COGNITIVE BEHAVIORAL THERAPY
According to PsychologyToday.com, Cognitive Behavioral Therapy (CBT) is a short-term form of psychotherapy directed at present-time issues and based on the idea that the way an individual thinks and feels affects the way he or she behaves. The focus is on problem solving, and the goal is to change clients' thought patterns in order to change their responses to difficult situations. A CBT approach can be applied to a wide range of mental health issues and conditions. (Please click source button below for more information.)
PsychCentral.com explains that CBT is based on a model or theory that it’s not events themselves that upset us, but the meanings we give them. If our thoughts are too negative, it can block us seeing things or doing things that don’t fit – that disconfirm – what we believe is true. In other words, we continue to hold on to the same old thoughts and fail to learn anything new.
For example, a depressed woman may think, “I can’t face going into work today: I can’t do it. Nothing will go right. I’ll feel awful.” As a result of having these thoughts – and of believing them – she may well ring in sick. By behaving like this, she won’t have the chance to find out that her prediction was wrong. She might have found some things she could do, and at least some things that were okay. But, instead, she stays at home, brooding about her failure to go in and ends up thinking: “I’ve let everyone down. They will be angry with me. Why can’t I do what everyone else does? I’m so weak and useless.” That woman probably ends up feeling worse, and has even more difficulty going in to work the next day. Thinking, behaving and feeling like this may start a downward spiral. This vicious circle can apply to many different kinds of problems.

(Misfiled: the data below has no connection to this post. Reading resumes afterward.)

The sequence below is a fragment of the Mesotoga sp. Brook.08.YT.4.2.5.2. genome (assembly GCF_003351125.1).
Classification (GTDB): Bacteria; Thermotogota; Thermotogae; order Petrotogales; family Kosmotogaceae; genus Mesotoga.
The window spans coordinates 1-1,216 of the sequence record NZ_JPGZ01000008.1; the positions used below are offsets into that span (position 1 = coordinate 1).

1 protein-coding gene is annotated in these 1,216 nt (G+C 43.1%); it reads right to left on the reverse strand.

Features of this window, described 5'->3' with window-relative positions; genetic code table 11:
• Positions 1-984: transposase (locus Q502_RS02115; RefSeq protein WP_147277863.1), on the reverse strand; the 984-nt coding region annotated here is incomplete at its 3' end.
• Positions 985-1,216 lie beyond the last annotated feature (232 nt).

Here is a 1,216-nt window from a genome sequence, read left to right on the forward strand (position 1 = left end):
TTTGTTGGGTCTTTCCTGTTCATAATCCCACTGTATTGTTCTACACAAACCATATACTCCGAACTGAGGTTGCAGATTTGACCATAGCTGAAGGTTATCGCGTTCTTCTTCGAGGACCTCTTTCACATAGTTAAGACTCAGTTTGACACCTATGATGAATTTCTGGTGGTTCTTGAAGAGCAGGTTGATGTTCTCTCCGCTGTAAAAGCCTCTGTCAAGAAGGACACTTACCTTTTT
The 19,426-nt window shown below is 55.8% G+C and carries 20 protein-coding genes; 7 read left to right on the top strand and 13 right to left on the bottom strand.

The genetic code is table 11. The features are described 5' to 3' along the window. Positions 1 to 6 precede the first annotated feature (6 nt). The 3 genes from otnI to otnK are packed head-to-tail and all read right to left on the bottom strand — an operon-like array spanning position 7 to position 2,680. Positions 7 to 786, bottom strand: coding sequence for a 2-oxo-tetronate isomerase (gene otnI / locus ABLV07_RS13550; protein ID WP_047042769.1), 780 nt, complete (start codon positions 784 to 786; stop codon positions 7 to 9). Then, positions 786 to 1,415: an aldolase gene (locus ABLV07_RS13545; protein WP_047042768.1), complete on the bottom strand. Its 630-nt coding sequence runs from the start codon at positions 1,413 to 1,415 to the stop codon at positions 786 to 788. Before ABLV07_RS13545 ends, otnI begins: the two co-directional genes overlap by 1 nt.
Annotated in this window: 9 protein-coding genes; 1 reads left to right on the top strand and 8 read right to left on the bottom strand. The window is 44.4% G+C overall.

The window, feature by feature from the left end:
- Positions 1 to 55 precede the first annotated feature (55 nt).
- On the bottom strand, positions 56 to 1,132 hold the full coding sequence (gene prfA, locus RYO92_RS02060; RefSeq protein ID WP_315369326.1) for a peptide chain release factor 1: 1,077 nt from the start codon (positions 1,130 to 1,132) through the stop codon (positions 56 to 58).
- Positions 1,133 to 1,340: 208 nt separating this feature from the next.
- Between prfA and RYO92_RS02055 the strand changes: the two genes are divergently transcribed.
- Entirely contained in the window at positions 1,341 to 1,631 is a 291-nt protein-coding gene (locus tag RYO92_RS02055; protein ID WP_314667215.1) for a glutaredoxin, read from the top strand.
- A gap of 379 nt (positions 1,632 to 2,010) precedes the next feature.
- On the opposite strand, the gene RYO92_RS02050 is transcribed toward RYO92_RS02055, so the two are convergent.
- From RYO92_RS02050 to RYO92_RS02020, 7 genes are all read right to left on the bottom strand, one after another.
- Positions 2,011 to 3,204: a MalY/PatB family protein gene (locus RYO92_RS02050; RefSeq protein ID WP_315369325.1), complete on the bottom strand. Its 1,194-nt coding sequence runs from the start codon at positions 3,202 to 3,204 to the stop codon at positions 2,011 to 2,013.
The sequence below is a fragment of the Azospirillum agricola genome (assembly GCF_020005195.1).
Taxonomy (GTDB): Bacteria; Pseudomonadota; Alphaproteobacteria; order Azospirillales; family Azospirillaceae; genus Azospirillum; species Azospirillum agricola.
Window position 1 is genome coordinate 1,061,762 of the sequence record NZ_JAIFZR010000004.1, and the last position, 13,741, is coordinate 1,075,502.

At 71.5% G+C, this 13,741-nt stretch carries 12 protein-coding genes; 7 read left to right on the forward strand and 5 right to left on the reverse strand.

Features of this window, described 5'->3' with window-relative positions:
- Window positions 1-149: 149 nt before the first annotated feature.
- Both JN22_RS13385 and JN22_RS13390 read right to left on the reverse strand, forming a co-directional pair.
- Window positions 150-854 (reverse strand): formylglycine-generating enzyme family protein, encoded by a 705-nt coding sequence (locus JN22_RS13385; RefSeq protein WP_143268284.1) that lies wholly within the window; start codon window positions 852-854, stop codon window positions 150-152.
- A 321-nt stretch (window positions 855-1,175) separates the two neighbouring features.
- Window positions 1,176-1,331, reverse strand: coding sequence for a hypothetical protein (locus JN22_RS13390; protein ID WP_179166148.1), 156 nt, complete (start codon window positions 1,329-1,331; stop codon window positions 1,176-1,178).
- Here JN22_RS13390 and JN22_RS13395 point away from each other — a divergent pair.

Beck suggested that these thinking patterns are set up in childhood, and become automatic and relatively fixed. So, a child who didn’t get much open affection from their parents but was praised for school work, might come to think, “I have to do well all the time. If I don’t, people will reject me.” Such a rule for living (known as a dysfunctional assumption) may do well for the person a lot of the time and help them to work hard.
But if something happens that’s beyond their control and they experience failure, then the dysfunctional thought pattern may be triggered. The person may then begin to have automatic thoughts like, “I’ve completely failed. No one will like me. I can’t face them.”
Cognitive-behavioral therapy acts to help the person understand that this is what’s going on. It helps him or her to step outside their automatic thoughts and test them out. CBT would encourage the depressed woman mentioned earlier to examine real-life experiences to see what happens to her, or to others, in similar situations. Then, in the light of a more realistic perspective, she may be able to take the chance of testing out what other people think, by revealing something of her difficulties to friends.
Clearly, negative things can and do happen. But when we are in a disturbed state of mind, we may be basing our predictions and interpretations on a biased view of the situation, making the difficulty that we face seem much worse. CBT helps people to correct these misinterpretations.